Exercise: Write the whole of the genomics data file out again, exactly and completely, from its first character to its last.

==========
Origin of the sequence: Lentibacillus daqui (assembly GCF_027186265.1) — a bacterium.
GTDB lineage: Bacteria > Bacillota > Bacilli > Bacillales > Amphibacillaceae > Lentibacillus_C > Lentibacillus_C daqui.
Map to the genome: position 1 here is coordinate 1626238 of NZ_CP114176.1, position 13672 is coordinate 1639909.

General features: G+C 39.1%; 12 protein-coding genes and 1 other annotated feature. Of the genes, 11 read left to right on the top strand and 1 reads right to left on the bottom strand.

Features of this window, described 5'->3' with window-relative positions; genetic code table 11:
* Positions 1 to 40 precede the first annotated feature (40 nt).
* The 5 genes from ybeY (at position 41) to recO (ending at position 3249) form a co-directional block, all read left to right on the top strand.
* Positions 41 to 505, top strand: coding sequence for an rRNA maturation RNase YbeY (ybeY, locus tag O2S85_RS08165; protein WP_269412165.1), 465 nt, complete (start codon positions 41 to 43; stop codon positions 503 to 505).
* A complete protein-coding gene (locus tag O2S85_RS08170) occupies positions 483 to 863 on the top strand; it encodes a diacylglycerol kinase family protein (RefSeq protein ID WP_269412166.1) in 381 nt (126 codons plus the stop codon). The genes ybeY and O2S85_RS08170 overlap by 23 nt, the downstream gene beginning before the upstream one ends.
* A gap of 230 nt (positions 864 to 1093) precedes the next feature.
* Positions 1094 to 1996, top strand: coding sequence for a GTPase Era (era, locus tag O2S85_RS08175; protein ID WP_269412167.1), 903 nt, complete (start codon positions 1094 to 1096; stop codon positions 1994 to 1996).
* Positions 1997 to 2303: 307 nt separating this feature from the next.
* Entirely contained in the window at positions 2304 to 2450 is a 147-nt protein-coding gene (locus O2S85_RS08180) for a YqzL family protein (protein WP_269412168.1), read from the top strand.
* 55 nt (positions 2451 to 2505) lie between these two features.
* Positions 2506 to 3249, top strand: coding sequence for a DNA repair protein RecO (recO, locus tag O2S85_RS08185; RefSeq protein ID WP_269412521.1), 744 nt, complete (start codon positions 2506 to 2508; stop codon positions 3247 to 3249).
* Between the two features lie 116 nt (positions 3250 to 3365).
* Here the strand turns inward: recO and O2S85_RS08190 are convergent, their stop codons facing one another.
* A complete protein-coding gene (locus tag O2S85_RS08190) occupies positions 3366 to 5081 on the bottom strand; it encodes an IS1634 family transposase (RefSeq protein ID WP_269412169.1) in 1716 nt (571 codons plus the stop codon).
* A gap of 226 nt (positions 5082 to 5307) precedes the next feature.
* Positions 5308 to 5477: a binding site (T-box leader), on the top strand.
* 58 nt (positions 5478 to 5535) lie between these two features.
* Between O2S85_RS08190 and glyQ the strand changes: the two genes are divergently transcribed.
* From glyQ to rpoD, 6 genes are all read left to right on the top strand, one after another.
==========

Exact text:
Origin of the sequence: Lentibacillus daqui (assembly GCF_027186265.1) — a bacterium.
GTDB lineage: Bacteria > Bacillota > Bacilli > Bacillales > Amphibacillaceae > Lentibacillus_C > Lentibacillus_C daqui.
Map to the genome: position 1 here is coordinate 1626238 of NZ_CP114176.1, position 13672 is coordinate 1639909.

General features: G+C 39.1%; 12 protein-coding genes and 1 other annotated feature. Of the genes, 11 read left to right on the top strand and 1 reads right to left on the bottom strand.

Features of this window, described 5'->3' with window-relative positions; genetic code table 11:
* Positions 1 to 40 precede the first annotated feature (40 nt).
* The 5 genes from ybeY (at position 41) to recO (ending at position 3249) form a co-directional block, all read left to right on the top strand.
* Positions 41 to 505, top strand: coding sequence for an rRNA maturation RNase YbeY (ybeY, locus tag O2S85_RS08165; protein WP_269412165.1), 465 nt, complete (start codon positions 41 to 43; stop codon positions 503 to 505).
* A complete protein-coding gene (locus tag O2S85_RS08170) occupies positions 483 to 863 on the top strand; it encodes a diacylglycerol kinase family protein (RefSeq protein ID WP_269412166.1) in 381 nt (126 codons plus the stop codon). The genes ybeY and O2S85_RS08170 overlap by 23 nt, the downstream gene beginning before the upstream one ends.
* A gap of 230 nt (positions 864 to 1093) precedes the next feature.
* Positions 1094 to 1996, top strand: coding sequence for a GTPase Era (era, locus tag O2S85_RS08175; protein ID WP_269412167.1), 903 nt, complete (start codon positions 1094 to 1096; stop codon positions 1994 to 1996).
* Positions 1997 to 2303: 307 nt separating this feature from the next.
* Entirely contained in the window at positions 2304 to 2450 is a 147-nt protein-coding gene (locus O2S85_RS08180) for a YqzL family protein (protein WP_269412168.1), read from the top strand.
* 55 nt (positions 2451 to 2505) lie between these two features.
* Positions 2506 to 3249, top strand: coding sequence for a DNA repair protein RecO (recO, locus tag O2S85_RS08185; RefSeq protein ID WP_269412521.1), 744 nt, complete (start codon positions 2506 to 2508; stop codon positions 3247 to 3249).
* Between the two features lie 116 nt (positions 3250 to 3365).
* Here the strand turns inward: recO and O2S85_RS08190 are convergent, their stop codons facing one another.
* A complete protein-coding gene (locus tag O2S85_RS08190) occupies positions 3366 to 5081 on the bottom strand; it encodes an IS1634 family transposase (RefSeq protein ID WP_269412169.1) in 1716 nt (571 codons plus the stop codon).
* A gap of 226 nt (positions 5082 to 5307) precedes the next feature.
* Positions 5308 to 5477: a binding site (T-box leader), on the top strand.
* 58 nt (positions 5478 to 5535) lie between these two features.
* Between O2S85_RS08190 and glyQ the strand changes: the two genes are divergently transcribed.
* From glyQ to rpoD, 6 genes are all read left to right on the top strand, one after another.